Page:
Given the constraints on progress towards long-term solutions, it is useful to focus on short-term problems. The year has seen clear conditions of slowing aggregate demand under the weight of a diminished investment climate. Capital markets, in the midst of an on-stage learning act, have exacerbated the pessimism resulting from global slowdown in economic activity. If one were to estimate the potential level of GDP from existing capital stock, real GDP growth for the year would be 2-3 percentage points above the currently estimated 5.6%. Of course, some of the capital stock would be noncompetitive and cannot be moulded into something else and hence not likely to be used for production. But then, new investments would be needed to make the existing capital stock competitive or to establish new capacities that would be competitive.



The global economic slowdown was evident by the beginning of the current fiscal year. Export growth had dropped by the final quarter of the previous year to a mere 5% from the over 30% growth in the first quarter. A noticeable number of Indian IT professionals returned from the US as business was on the decline. Depressed international prices kept the domestic inflation rate at moderate levels despite the bursts of oil prices during the year.

The demand conditions, therefore, became sluggish while there were no supply constraints. Slowing demand, however, also meant that Indian exporters had to compete with the rest for a smaller share of the markets in the developed economies. In the wake of the Asian financial crisis in the later half of the 1990s, exchange rates in the Southeast Asian countries went through a sharp devaluation. The Indian rupee remained ‘stable’, implying a new set of relative prices for exporters.

The monsoon that was unsatisfactory in the two previous years was projected to be ‘normal’. As the year progressed, the southern states of the country saw relatively poor rainfall in the monsoon period. In the last two years, agricultural output stagnated with less than 1% growth in GDP from agriculture. While the monsoon played truant, the government granary was bursting at the seams. Also, while agricultural growth was poor, agricultural prices remained depressed. Suddenly, the rules of the game were different for agriculture.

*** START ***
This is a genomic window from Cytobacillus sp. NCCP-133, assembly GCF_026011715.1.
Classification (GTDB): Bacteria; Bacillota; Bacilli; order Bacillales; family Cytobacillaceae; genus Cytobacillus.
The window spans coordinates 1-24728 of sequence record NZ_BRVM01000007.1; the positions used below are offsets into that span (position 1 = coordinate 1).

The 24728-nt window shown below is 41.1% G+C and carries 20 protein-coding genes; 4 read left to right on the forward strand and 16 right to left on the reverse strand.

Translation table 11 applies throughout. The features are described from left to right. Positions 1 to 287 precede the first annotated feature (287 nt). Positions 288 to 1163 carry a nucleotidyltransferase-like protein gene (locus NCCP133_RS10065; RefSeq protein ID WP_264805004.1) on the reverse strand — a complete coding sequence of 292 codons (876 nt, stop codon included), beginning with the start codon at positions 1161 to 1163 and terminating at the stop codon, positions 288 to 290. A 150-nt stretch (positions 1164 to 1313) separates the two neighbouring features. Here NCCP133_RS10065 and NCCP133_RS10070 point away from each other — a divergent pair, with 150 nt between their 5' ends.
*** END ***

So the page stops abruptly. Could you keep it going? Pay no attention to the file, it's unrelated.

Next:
The Union budget was an attempt to nudge up investment spending by the private sector. The tone was earnest and fiscal relief to the corporate as well as individual income tax payers followed it up. The government also reduced the interest rate on small savings in order to help the process of bringing down the interest rates in the economy. The monetary policy that was announced in April followed up the fiscal stance of being helpful to new investments. The Exim policy attempted to give new props to the export effort, while abolishing quantitative restrictions on imports of consumer goods. Special Economic Zones were announced.



The policy actions, however, also point to the constraints on policy making. Take the case of managing the fiscal deficit. It now appears to be a general view that the fiscal deficit should not be allowed to move up from the present level; in fact, that it must be brought down. The budget estimates took credit for the Rs 12,000 crore disinvestment revenue and managed to show a fiscal deficit estimate of 4% of GDP for the year. The government needs more revenues to bring down the deficit. It cannot raise taxes from agriculture and services effectively, it does not want to reduce subsidies and it has no resources to improve social sector services and provide for social safety nets.